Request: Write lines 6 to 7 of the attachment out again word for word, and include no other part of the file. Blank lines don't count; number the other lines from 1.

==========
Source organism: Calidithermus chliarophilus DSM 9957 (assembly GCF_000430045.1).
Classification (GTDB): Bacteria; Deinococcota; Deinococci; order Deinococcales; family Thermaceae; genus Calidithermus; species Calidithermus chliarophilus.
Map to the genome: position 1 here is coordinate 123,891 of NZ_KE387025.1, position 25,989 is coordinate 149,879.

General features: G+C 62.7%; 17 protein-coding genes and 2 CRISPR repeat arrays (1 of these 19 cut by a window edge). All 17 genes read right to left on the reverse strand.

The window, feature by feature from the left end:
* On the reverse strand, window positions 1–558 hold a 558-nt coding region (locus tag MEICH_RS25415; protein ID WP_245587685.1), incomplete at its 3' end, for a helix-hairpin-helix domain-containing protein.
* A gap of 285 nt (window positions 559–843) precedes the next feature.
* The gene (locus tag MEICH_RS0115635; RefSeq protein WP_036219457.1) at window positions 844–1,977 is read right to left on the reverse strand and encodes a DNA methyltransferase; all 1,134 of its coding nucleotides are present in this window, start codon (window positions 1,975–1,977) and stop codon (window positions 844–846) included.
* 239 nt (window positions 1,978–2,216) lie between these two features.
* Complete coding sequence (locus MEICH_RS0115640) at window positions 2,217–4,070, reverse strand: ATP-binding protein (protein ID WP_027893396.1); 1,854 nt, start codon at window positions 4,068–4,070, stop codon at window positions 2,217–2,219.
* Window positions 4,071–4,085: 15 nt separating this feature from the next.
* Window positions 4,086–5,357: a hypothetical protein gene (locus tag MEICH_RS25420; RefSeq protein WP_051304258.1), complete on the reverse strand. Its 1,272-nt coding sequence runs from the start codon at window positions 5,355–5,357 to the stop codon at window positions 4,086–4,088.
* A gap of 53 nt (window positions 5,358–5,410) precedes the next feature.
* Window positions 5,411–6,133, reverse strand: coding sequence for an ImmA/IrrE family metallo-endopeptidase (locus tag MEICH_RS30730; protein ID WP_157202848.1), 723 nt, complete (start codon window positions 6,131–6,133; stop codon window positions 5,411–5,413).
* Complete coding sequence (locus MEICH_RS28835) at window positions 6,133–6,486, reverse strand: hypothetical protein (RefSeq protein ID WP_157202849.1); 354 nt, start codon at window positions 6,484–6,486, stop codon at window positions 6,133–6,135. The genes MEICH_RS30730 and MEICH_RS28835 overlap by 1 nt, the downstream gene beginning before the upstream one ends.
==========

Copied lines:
* On the reverse strand, window positions 1–558 hold a 558-nt coding region (locus tag MEICH_RS25415; protein ID WP_245587685.1), incomplete at its 3' end, for a helix-hairpin-helix domain-containing protein.
* A gap of 285 nt (window positions 559–843) precedes the next feature.